“Why did the people of prehistoric Britain set up the great stone circle on Salisbury Plain? What is the meaning of Stonehenge? Were Britain’s other rings of stone centres of an unknown Pagan cult? Were they places of sacrifices and death? Were they observatories where, four thousand years ago, astronomers plotted the courses of the sun, moon and stars?”
This edition of Arthur C. Clarke’s Mysterious World sets up a great many questions, so it’ll be interesting to see if it can come up with any answers. But what’s clear from the start is that Arthur has little sympathy with “latter-day druids” who have claimed the likes of Stonehenge for themselves. “Their association with stone circles is the invention of eighteenth century romantic writers. The druids flourished a thousand years after the completion of Stonehenge, so to confuse them with stone circles is like mixing up the Battle of Britain and the Battle of Hastings.”
The megalithic tomb at Newgrange in Ireland is described as an almost unknown wonder. Built over five thousand years ago it’s certainly an impressive sight. Professor Michael O’Kelly, who was responsible for restoring it to its former glory, describes how he began to believe that the ancient builders of Newgrange had designed it in such a way as to allow the rays of the sun to illuminate the tomb on certain days – most especially the 21st of December (the Winter Solstice). He describes how, on the 21st of December 1967, he stepped into the tomb to prove his theory. This turned out to be correct, as he witnessed the chamber being illuminated with the bright winter sunshine. This webpage has more detail on both Newgrange and Professor Kelly.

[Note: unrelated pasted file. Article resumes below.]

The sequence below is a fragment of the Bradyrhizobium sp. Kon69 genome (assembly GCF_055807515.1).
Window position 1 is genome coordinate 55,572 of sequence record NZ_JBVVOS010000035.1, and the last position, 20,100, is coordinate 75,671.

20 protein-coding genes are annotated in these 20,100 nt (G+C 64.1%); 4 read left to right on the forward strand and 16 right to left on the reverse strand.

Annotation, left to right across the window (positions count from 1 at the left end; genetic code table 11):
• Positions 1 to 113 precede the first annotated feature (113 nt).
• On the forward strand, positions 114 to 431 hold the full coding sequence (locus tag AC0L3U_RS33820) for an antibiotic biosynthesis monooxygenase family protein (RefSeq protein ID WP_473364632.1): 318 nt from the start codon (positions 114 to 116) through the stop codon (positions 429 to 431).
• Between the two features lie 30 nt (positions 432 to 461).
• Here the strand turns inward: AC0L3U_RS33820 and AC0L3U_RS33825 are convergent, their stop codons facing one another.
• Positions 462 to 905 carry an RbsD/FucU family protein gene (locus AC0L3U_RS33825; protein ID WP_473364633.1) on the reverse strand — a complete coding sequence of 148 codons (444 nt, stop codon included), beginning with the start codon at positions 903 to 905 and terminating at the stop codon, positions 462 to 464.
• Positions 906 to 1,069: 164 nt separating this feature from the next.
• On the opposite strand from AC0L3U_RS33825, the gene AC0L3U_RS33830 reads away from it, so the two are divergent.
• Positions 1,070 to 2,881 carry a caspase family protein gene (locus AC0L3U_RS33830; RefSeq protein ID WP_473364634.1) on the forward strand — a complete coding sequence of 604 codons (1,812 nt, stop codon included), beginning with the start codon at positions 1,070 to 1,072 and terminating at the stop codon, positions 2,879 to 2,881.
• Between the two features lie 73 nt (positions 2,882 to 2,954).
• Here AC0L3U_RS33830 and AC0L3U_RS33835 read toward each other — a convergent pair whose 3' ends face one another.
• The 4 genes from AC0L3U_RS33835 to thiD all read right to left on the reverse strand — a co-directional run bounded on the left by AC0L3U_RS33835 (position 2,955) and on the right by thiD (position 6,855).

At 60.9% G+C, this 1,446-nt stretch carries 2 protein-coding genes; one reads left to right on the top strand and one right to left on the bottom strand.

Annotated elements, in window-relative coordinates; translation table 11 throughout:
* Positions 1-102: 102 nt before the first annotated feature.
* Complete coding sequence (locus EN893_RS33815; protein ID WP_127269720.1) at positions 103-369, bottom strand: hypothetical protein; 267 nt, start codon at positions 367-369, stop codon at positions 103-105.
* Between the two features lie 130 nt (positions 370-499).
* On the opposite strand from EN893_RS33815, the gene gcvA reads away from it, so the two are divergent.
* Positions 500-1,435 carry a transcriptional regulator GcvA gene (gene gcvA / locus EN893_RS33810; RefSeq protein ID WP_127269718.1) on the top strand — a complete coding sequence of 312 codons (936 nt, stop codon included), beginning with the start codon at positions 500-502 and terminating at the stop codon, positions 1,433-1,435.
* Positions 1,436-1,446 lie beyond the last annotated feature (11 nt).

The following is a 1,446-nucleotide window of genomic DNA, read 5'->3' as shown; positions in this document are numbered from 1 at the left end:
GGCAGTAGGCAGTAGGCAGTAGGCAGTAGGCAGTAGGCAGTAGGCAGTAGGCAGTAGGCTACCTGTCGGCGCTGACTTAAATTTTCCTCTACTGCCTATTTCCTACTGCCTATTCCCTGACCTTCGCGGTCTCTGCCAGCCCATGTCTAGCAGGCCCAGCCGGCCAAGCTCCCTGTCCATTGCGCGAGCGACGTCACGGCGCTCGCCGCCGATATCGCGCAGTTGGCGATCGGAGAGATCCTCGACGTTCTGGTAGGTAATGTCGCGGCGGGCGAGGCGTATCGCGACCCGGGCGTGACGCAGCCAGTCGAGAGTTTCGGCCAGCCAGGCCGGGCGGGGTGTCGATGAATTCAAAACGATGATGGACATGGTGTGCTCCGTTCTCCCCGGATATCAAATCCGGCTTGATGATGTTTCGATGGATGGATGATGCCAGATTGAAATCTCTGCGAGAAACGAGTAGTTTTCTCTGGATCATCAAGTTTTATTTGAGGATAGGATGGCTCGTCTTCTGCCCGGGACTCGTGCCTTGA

That Newgrange was designed to take account of the movement of the heavens seems clear and it’s also been supposed that some stone circles were created to serve as observatories – allowing ancient astronomers to use them as gigantic calendars (back then, knowing what time of the year it was would have important in many ways).
It’s a little odd to watch somebody clambering over the top of Stonehenge – it’s hard to imagine that happening today. Richard Brickerhoff did so to test a theory that the strange bumps in some of the stones were evidence of a particular type of astronomical practice that had been carried out thousands of years ago. It’s a nice enough theory, but doesn’t really convince. Although Arthur admits that some stone circles do show evidence of astronomical alignments, he suggests that most could be nothing more than meeting places.
Some places continue to baffle though, such as Avebury in Wiltshire. Containing multiple stone circles, it’s a particularly impressive construction feat – especially when you consider how difficult it would have been to move stones that weighed sixty tons (hundreds of people would have been required to move just a single stone).
The mystery of the stone circles is nicely summed up by Dr Aubrey Burl. “It’s like reaching out into the darkness, you can go so far but in the end you can never touch them. You’re always reaching for a shadow.” When so many experts are only too happy to spin extravagant theories, it’s refreshing to hear from someone who doesn’t claim to have all the answers.